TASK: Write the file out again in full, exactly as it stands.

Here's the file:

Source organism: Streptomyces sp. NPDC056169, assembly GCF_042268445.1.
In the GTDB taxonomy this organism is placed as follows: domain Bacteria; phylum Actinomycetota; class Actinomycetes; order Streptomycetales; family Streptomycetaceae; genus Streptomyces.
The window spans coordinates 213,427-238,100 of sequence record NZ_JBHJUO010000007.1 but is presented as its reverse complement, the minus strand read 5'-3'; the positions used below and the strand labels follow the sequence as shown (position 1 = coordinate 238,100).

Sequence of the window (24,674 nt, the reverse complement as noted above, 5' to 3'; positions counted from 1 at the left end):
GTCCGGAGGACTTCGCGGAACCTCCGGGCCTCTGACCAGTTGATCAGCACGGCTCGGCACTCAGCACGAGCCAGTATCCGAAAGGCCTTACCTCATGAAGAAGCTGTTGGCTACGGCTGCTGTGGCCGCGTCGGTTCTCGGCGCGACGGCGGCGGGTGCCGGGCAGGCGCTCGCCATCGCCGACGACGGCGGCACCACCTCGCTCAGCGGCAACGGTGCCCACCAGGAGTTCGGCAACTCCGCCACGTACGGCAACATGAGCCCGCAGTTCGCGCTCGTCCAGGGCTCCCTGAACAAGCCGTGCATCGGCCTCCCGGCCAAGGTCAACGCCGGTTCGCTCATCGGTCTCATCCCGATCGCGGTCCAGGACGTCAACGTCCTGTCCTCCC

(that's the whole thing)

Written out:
Source organism: Streptomyces sp. NPDC056169, assembly GCF_042268445.1.
In the GTDB taxonomy this organism is placed as follows: domain Bacteria; phylum Actinomycetota; class Actinomycetes; order Streptomycetales; family Streptomycetaceae; genus Streptomyces.
The window spans coordinates 213,427-238,100 of sequence record NZ_JBHJUO010000007.1 but is presented as its reverse complement, the minus strand read 5'-3'; the positions used below and the strand labels follow the sequence as shown (position 1 = coordinate 238,100).

Sequence of the window (24,674 nt, the reverse complement as noted above, 5' to 3'; positions counted from 1 at the left end):
GTCCGGAGGACTTCGCGGAACCTCCGGGCCTCTGACCAGTTGATCAGCACGGCTCGGCACTCAGCACGAGCCAGTATCCGAAAGGCCTTACCTCATGAAGAAGCTGTTGGCTACGGCTGCTGTGGCCGCGTCGGTTCTCGGCGCGACGGCGGCGGGTGCCGGGCAGGCGCTCGCCATCGCCGACGACGGCGGCACCACCTCGCTCAGCGGCAACGGTGCCCACCAGGAGTTCGGCAACTCCGCCACGTACGGCAACATGAGCCCGCAGTTCGCGCTCGTCCAGGGCTCCCTGAACAAGCCGTGCATCGGCCTCCCGGCCAAGGTCAACGCCGGTTCGCTCATCGGTCTCATCCCGATCGCGGTCCAGGACGTCAACGTCCTGTCCTCCC